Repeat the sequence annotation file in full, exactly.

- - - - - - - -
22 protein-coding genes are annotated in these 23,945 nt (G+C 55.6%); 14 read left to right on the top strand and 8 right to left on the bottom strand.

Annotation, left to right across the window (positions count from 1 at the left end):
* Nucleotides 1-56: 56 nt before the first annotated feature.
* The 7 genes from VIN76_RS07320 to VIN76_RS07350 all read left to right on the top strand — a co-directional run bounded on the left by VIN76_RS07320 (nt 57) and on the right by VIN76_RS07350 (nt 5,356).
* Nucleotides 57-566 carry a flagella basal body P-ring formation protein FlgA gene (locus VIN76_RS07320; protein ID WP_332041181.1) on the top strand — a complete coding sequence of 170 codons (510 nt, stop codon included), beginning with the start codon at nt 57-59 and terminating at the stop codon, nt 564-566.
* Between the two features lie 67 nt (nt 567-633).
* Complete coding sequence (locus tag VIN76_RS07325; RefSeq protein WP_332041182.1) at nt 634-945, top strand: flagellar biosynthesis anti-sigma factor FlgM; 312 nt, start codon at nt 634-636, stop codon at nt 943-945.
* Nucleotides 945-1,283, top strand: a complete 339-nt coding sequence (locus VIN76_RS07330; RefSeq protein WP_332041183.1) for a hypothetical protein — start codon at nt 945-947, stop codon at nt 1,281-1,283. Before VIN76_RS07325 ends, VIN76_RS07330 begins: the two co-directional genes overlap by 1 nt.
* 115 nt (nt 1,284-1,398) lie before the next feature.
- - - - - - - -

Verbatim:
22 protein-coding genes are annotated in these 23,945 nt (G+C 55.6%); 14 read left to right on the top strand and 8 right to left on the bottom strand.

Annotation, left to right across the window (positions count from 1 at the left end):
* Nucleotides 1-56: 56 nt before the first annotated feature.
* The 7 genes from VIN76_RS07320 to VIN76_RS07350 all read left to right on the top strand — a co-directional run bounded on the left by VIN76_RS07320 (nt 57) and on the right by VIN76_RS07350 (nt 5,356).
* Nucleotides 57-566 carry a flagella basal body P-ring formation protein FlgA gene (locus VIN76_RS07320; protein ID WP_332041181.1) on the top strand — a complete coding sequence of 170 codons (510 nt, stop codon included), beginning with the start codon at nt 57-59 and terminating at the stop codon, nt 564-566.
* Between the two features lie 67 nt (nt 567-633).
* Complete coding sequence (locus tag VIN76_RS07325; RefSeq protein WP_332041182.1) at nt 634-945, top strand: flagellar biosynthesis anti-sigma factor FlgM; 312 nt, start codon at nt 634-636, stop codon at nt 943-945.
* Nucleotides 945-1,283, top strand: a complete 339-nt coding sequence (locus VIN76_RS07330; RefSeq protein WP_332041183.1) for a hypothetical protein — start codon at nt 945-947, stop codon at nt 1,281-1,283. Before VIN76_RS07325 ends, VIN76_RS07330 begins: the two co-directional genes overlap by 1 nt.
* 115 nt (nt 1,284-1,398) lie before the next feature.